A sound reinforcement system is designed and engineered to make capture and amplify sound and deliver it to an audience. The clear role it has is to distribute sound evenly to the areas where the listeners are, while ensuring that sound is not directed to non-listener areas such as the walls and ceiling. It is also used to transmit the sound to a remote location through an audio or video conference or streaming or record it for later distribution.
When it comes to a live performance, certain instruments can be heard without sound reinforcement, like a cello or organ. However, the soft notes of an acoustic guitar may need to be amplified so that the audience can hear it clearly. This is where a sound reinforcement system comes in.
What Do I Need?
There are four types of devices that work together to create a simple sound reinforcement system— input, processing, amplification, and output. The input device is typically a microphone, mixers and signal processors carry out the processing, while amplifiers, designed to boost the audio signals to the output devices can be single-channel or many depending on the complexity of the system. As for output devices, loudspeakers, headphones or in-ear monitors, do the job.
The main goal for a sound reinforcement system is speech intelligibility— helping every audience member hear the intended words clearly. If you have ever tried to hold a conversation in an empty house, or in a church with high-ceilings, you would understand how time-delayed reflections and echoes created by the design of the room can affect intelligibility. So though sound quality and speech intelligibility owe a lot to the design of the sound reinforcement system, the acoustic design of the room or the venue has a lot to contribute to the end result too. One cannot expect studio quality sound in a warehouse for example.
The design and installation of the sound reinforcement system needs to be such that the voice of the speaker or singer is easily understood while also maintaining a natural voice quality about it. The voice of the singer at a concert should be reinforced in such a way that is not distorted or sound like it is coming out of speakers. This natural quality is dependent on the surfaces that the sound bounces off and is absorbed into— furniture, curtains, people’s clothing and more. The size of the room is a big factor too. The acoustic designer has to keep all of these variables in mind while deciding how to run the sound reinforcement system.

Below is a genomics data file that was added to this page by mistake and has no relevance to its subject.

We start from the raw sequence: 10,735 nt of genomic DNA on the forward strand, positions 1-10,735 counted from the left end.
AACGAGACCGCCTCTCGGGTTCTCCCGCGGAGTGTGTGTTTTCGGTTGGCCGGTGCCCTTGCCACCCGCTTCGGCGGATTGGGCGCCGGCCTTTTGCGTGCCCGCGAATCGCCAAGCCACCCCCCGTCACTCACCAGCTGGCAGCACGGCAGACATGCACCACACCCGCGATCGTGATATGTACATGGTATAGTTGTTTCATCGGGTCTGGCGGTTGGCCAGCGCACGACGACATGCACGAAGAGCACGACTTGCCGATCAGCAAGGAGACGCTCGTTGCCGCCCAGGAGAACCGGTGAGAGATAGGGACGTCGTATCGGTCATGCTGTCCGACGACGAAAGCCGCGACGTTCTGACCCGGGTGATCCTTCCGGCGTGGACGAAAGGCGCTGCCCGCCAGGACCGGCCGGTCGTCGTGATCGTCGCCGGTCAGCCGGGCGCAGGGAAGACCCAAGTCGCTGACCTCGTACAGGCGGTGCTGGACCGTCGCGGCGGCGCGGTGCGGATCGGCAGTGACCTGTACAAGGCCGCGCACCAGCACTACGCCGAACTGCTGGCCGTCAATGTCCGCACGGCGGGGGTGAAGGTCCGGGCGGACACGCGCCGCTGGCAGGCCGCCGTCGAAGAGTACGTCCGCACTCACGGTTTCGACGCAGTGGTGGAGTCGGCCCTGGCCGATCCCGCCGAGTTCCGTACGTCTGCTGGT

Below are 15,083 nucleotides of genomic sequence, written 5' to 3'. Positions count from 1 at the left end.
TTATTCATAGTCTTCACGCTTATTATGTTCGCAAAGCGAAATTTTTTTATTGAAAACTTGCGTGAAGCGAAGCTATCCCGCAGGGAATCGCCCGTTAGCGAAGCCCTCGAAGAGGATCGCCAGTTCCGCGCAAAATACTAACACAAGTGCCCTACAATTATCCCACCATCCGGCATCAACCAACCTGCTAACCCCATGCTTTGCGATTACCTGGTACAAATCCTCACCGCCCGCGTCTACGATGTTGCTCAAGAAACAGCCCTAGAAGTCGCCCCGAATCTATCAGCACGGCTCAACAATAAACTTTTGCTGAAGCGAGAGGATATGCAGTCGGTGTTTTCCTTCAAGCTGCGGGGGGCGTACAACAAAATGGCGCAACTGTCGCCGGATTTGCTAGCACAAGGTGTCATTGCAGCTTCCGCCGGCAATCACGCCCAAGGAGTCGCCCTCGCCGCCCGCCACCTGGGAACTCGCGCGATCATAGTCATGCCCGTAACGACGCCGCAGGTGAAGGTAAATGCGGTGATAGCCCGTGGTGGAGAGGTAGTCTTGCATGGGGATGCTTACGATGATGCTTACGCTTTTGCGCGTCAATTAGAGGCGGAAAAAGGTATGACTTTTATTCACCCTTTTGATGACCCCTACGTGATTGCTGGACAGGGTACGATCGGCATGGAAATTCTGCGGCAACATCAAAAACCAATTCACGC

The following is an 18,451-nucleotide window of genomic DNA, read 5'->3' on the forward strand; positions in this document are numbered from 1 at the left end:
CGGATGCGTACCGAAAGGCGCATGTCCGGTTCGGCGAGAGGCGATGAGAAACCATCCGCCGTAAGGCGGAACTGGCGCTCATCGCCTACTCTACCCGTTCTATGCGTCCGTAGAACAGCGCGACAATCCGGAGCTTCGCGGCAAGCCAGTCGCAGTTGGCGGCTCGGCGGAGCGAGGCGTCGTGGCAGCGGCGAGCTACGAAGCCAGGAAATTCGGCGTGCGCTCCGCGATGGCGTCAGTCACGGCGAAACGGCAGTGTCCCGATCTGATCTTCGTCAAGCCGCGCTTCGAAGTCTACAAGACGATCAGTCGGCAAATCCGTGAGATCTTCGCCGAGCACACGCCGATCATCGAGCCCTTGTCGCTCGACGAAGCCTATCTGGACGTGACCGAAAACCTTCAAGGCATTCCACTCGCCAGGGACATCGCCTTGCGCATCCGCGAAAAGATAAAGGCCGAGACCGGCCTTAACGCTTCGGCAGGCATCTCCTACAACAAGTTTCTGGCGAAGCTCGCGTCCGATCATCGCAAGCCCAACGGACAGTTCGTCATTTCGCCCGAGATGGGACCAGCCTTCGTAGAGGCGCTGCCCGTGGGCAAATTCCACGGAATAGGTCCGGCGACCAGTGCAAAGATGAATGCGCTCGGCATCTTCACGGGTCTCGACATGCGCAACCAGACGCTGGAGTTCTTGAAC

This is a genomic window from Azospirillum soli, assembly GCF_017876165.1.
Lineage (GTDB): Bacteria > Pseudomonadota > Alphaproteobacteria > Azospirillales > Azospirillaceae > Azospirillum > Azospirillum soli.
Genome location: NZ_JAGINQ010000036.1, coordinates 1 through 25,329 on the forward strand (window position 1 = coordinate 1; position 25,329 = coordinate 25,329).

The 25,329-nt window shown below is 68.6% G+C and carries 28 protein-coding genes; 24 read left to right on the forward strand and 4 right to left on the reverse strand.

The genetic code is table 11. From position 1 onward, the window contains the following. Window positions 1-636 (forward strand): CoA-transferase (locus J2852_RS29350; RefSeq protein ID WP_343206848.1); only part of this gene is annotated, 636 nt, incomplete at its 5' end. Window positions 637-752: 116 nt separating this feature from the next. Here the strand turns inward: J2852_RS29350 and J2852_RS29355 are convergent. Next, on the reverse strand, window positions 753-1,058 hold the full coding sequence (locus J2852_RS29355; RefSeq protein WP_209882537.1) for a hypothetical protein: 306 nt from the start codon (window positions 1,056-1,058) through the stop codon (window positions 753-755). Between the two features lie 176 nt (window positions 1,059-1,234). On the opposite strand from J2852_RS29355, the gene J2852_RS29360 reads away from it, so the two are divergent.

Line Array VS Point-Source
When it comes to sound reinforcement systems, the two most common types are the line array and the traditional point-source system. Consisting of a number of similar, or almost similar loudspeakers arranged in a vertical line, a vertical line array allows sound waves to interfere with each other in a manner such that that they can send sound waves farther than single-source loudspeakers. This is the kind of hanging arrangement you are sure to see in a concert. Contrary to the line array, a point source loudspeaker is a single speaker, or multiple speakers placed further apart, broadcasting a full range of sound from a single point. This arrangement has less range since it radiates sound in a spherical pattern.Depending on the kind of audience and venue, the type of sound reinforcement system must be chosen. Line array systems allow frequency response and sonic coverage for the whole range of the system. They work best with low and mid-range frequencies, but aren’t the best choice if the audience is spread out from side to side or clustered close to the stage. In this case, it will have to be augmented with a point-source system. Point source systems provide a full range of sound without any additional modifications needed.
Sound Power and Sound Pressure Levels
Sound power or acoustic power, measured in watts (w) is the rate at which sound energy is emitted, reflected, transmitted or received, per unit time. It is neither room-dependent nor distance-dependent. A more important standard of measure to keep in mind while building a sound reinforcement system is the Sound Pressure Level (SPL). A term most often used in measuring the magnitude of sound, it is the main indicator that determines the layout of speakers for the event. To ensure that sufficient sound pressure level is consistently distributed throughout the listening area, besides the performance of the speaker systems used, the positioning and layout tends to be crucial to achieve high-quality sound. The SPL needs to be higher than any background noise or ambient noise to ensure that sound is distributed to the listeners clearly and intelligibly.
For a sound enthusiast, an understanding of the basics of sound reinforcement techniques, problems and troubleshooting is an absolute must to make informed equipment choices. We hope this introduction to the basic factors to keep in mind while designing a sound reinforcement system has been helpful.